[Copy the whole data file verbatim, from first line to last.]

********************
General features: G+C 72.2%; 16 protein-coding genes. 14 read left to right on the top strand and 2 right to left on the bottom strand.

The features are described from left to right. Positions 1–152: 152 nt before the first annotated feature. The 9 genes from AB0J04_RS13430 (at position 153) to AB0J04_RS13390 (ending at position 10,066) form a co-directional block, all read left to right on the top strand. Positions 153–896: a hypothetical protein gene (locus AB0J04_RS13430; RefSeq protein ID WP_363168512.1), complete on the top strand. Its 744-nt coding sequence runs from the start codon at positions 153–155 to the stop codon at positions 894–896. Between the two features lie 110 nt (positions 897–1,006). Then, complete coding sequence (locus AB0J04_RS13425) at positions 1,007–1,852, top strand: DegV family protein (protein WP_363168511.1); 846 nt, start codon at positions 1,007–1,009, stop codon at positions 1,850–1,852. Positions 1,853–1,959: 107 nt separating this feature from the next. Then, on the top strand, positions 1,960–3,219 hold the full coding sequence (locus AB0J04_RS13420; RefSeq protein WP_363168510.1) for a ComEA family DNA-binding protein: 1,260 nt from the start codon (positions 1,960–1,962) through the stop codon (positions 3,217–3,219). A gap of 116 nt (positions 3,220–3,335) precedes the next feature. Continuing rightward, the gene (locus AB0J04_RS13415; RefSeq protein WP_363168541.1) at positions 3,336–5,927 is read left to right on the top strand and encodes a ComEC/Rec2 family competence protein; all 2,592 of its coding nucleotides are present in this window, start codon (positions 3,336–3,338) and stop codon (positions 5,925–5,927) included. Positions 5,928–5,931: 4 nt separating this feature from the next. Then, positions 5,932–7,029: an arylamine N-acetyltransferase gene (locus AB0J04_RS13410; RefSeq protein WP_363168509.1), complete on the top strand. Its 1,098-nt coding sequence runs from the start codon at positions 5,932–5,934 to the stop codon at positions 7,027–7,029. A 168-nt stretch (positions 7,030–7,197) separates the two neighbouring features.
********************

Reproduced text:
General features: G+C 72.2%; 16 protein-coding genes. 14 read left to right on the top strand and 2 right to left on the bottom strand.

The features are described from left to right. Positions 1–152: 152 nt before the first annotated feature. The 9 genes from AB0J04_RS13430 (at position 153) to AB0J04_RS13390 (ending at position 10,066) form a co-directional block, all read left to right on the top strand. Positions 153–896: a hypothetical protein gene (locus AB0J04_RS13430; RefSeq protein ID WP_363168512.1), complete on the top strand. Its 744-nt coding sequence runs from the start codon at positions 153–155 to the stop codon at positions 894–896. Between the two features lie 110 nt (positions 897–1,006). Then, complete coding sequence (locus AB0J04_RS13425) at positions 1,007–1,852, top strand: DegV family protein (protein WP_363168511.1); 846 nt, start codon at positions 1,007–1,009, stop codon at positions 1,850–1,852. Positions 1,853–1,959: 107 nt separating this feature from the next. Then, on the top strand, positions 1,960–3,219 hold the full coding sequence (locus AB0J04_RS13420; RefSeq protein WP_363168510.1) for a ComEA family DNA-binding protein: 1,260 nt from the start codon (positions 1,960–1,962) through the stop codon (positions 3,217–3,219). A gap of 116 nt (positions 3,220–3,335) precedes the next feature. Continuing rightward, the gene (locus AB0J04_RS13415; RefSeq protein WP_363168541.1) at positions 3,336–5,927 is read left to right on the top strand and encodes a ComEC/Rec2 family competence protein; all 2,592 of its coding nucleotides are present in this window, start codon (positions 3,336–3,338) and stop codon (positions 5,925–5,927) included. Positions 5,928–5,931: 4 nt separating this feature from the next. Then, positions 5,932–7,029: an arylamine N-acetyltransferase gene (locus AB0J04_RS13410; RefSeq protein WP_363168509.1), complete on the top strand. Its 1,098-nt coding sequence runs from the start codon at positions 5,932–5,934 to the stop codon at positions 7,027–7,029. A 168-nt stretch (positions 7,030–7,197) separates the two neighbouring features.